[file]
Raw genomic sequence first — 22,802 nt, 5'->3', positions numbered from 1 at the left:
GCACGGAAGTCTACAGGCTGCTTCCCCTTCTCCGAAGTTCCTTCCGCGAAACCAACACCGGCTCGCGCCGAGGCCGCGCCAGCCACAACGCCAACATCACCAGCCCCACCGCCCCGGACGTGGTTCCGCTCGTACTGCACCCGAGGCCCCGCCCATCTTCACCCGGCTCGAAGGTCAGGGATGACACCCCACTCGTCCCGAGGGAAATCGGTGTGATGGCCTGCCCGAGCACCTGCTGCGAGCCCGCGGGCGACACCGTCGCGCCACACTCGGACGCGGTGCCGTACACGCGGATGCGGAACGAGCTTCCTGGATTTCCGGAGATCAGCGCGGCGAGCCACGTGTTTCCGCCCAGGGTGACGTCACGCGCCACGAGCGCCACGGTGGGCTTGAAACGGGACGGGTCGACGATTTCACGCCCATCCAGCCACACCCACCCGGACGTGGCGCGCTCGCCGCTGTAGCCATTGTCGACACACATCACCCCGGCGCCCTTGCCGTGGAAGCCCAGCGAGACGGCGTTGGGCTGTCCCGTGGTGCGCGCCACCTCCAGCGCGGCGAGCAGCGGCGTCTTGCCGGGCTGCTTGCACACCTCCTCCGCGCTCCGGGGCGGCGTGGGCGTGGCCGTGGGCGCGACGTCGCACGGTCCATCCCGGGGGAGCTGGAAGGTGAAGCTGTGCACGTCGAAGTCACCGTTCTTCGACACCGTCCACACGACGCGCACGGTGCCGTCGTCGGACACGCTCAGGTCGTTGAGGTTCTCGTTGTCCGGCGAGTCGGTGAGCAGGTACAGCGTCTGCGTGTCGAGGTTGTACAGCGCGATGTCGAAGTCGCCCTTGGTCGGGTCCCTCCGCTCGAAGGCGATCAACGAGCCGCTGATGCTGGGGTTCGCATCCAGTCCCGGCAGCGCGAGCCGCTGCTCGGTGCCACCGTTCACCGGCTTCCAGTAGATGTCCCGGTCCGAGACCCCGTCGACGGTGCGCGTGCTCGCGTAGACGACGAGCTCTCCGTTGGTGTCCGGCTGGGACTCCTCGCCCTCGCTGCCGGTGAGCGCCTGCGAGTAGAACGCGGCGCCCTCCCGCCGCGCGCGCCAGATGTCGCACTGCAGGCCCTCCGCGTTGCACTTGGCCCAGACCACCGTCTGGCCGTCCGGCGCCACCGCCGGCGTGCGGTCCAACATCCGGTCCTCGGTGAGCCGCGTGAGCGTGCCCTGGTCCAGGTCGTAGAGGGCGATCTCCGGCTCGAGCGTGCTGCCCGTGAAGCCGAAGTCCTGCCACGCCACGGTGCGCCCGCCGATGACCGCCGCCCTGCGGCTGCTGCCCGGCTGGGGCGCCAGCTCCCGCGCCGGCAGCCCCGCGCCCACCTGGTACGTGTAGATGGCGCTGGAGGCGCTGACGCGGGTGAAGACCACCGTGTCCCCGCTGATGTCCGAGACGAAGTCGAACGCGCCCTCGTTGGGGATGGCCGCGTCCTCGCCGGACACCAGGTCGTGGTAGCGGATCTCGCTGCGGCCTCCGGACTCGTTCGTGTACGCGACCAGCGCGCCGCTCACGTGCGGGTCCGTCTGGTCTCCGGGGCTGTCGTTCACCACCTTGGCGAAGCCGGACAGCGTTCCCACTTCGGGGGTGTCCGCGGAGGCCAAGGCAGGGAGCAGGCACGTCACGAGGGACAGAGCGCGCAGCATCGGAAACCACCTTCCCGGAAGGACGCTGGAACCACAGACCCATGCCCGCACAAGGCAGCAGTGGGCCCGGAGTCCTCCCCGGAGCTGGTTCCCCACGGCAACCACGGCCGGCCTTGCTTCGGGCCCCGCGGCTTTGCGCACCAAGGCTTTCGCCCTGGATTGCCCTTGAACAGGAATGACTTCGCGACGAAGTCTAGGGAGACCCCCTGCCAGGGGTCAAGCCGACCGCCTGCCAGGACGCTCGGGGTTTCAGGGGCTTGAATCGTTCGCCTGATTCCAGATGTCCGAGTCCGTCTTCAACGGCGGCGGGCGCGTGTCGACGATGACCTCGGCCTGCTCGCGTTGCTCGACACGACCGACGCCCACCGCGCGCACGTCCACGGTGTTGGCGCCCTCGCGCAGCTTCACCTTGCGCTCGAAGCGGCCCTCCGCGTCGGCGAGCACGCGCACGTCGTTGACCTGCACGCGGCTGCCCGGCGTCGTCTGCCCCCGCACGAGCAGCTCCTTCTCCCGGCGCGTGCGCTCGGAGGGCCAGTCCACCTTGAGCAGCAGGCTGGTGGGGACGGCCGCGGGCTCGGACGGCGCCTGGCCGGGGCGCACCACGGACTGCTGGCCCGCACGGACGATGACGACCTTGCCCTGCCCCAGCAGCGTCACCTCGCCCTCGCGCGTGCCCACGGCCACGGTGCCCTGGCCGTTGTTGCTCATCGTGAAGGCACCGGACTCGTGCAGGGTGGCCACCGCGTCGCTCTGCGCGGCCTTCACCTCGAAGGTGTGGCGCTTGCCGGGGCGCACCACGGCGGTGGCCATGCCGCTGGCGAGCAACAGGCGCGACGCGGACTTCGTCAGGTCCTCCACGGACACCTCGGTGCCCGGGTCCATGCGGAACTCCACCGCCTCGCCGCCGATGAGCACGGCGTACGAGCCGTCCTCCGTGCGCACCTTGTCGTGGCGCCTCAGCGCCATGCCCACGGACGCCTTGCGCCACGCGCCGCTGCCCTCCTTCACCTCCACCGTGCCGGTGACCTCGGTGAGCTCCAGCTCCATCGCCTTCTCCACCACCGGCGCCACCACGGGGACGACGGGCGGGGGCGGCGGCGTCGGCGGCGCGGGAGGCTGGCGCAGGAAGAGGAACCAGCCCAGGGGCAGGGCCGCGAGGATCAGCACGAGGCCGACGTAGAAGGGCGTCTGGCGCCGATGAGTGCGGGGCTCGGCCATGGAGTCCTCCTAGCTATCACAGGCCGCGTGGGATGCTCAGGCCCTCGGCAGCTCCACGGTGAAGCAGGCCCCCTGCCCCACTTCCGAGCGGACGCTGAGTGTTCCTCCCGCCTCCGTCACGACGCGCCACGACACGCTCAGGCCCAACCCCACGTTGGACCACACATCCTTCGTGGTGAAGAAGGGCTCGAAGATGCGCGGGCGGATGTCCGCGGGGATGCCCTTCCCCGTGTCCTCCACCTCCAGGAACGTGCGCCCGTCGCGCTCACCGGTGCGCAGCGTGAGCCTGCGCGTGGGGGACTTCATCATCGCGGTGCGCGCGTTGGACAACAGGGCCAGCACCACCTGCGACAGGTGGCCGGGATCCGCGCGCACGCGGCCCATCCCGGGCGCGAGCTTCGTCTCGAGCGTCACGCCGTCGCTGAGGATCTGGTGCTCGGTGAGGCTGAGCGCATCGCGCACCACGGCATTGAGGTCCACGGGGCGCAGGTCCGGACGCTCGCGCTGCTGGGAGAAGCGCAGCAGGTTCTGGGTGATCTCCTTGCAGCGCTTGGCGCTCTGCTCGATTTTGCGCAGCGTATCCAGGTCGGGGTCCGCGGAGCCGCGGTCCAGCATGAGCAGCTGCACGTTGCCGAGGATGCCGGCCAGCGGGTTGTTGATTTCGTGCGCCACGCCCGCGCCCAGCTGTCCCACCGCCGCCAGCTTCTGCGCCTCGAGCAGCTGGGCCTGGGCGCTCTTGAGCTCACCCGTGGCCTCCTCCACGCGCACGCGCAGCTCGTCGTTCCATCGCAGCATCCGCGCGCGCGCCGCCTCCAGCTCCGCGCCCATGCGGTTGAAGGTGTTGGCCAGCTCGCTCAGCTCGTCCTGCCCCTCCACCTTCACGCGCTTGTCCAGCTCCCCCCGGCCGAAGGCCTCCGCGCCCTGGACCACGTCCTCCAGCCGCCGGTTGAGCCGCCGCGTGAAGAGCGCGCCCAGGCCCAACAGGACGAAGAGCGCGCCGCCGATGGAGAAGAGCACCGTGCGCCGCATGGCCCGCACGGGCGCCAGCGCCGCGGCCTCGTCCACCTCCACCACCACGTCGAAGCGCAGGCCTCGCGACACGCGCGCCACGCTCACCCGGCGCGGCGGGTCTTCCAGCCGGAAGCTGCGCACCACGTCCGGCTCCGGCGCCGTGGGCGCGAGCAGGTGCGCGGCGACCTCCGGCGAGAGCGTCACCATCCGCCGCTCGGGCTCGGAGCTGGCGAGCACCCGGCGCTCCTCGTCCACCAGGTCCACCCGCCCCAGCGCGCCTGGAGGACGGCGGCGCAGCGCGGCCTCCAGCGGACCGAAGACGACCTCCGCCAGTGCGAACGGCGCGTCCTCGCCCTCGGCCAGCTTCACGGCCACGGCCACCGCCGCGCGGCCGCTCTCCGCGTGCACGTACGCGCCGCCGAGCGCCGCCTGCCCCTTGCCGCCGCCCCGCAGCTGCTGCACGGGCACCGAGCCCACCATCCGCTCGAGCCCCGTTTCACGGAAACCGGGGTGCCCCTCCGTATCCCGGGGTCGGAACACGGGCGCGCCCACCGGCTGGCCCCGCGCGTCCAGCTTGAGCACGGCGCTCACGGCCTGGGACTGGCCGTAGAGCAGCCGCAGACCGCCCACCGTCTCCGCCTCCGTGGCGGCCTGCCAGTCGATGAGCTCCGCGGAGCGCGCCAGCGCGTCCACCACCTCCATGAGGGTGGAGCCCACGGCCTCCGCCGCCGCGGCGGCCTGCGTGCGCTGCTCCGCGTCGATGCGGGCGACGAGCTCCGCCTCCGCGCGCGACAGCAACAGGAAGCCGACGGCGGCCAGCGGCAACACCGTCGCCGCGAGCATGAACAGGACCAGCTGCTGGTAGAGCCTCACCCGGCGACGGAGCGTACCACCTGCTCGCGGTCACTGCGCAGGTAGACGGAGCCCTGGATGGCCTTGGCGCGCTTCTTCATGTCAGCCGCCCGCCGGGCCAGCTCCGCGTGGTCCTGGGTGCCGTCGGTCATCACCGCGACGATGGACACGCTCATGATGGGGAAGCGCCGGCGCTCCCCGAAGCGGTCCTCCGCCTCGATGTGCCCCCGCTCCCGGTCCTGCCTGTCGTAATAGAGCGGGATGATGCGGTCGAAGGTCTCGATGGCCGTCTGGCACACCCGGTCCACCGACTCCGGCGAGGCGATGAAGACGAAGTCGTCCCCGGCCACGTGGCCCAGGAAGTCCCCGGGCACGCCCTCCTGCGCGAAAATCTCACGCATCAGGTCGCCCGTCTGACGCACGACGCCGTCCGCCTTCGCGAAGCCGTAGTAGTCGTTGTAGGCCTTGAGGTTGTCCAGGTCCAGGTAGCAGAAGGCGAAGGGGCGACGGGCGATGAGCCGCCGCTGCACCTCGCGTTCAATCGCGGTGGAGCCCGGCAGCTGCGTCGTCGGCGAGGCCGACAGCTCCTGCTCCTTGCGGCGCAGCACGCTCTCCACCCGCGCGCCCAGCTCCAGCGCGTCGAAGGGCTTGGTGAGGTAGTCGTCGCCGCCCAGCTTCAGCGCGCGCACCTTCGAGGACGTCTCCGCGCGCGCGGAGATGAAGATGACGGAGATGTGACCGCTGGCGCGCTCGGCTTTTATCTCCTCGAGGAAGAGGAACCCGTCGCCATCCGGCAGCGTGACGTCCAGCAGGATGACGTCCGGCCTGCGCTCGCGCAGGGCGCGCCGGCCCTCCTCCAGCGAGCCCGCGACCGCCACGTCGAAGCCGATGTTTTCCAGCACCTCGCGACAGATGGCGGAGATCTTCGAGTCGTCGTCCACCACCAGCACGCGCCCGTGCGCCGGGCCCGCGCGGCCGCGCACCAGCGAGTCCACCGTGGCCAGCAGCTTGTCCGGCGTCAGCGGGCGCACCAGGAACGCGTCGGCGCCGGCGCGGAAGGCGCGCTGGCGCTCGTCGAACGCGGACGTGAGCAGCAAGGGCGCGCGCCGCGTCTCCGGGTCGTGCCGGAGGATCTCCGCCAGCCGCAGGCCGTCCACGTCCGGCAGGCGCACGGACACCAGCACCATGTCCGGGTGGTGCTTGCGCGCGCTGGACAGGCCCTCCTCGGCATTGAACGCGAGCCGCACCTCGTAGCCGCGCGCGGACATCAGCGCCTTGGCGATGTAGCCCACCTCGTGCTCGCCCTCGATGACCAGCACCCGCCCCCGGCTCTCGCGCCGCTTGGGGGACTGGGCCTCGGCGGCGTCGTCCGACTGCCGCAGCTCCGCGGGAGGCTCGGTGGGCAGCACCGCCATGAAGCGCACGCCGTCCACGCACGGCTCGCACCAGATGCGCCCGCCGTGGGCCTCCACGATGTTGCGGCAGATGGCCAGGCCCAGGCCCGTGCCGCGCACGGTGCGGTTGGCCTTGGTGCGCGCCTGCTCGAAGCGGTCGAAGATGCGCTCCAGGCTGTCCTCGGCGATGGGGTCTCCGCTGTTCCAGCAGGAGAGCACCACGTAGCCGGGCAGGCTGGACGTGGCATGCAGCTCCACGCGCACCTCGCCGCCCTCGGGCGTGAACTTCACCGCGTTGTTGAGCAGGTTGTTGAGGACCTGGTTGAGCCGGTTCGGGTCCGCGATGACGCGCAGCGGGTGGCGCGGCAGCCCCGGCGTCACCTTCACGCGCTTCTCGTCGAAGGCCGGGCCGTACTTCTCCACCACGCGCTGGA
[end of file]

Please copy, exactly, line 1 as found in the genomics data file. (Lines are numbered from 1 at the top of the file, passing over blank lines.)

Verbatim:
Raw genomic sequence first — 22,802 nt, 5'->3', positions numbered from 1 at the left: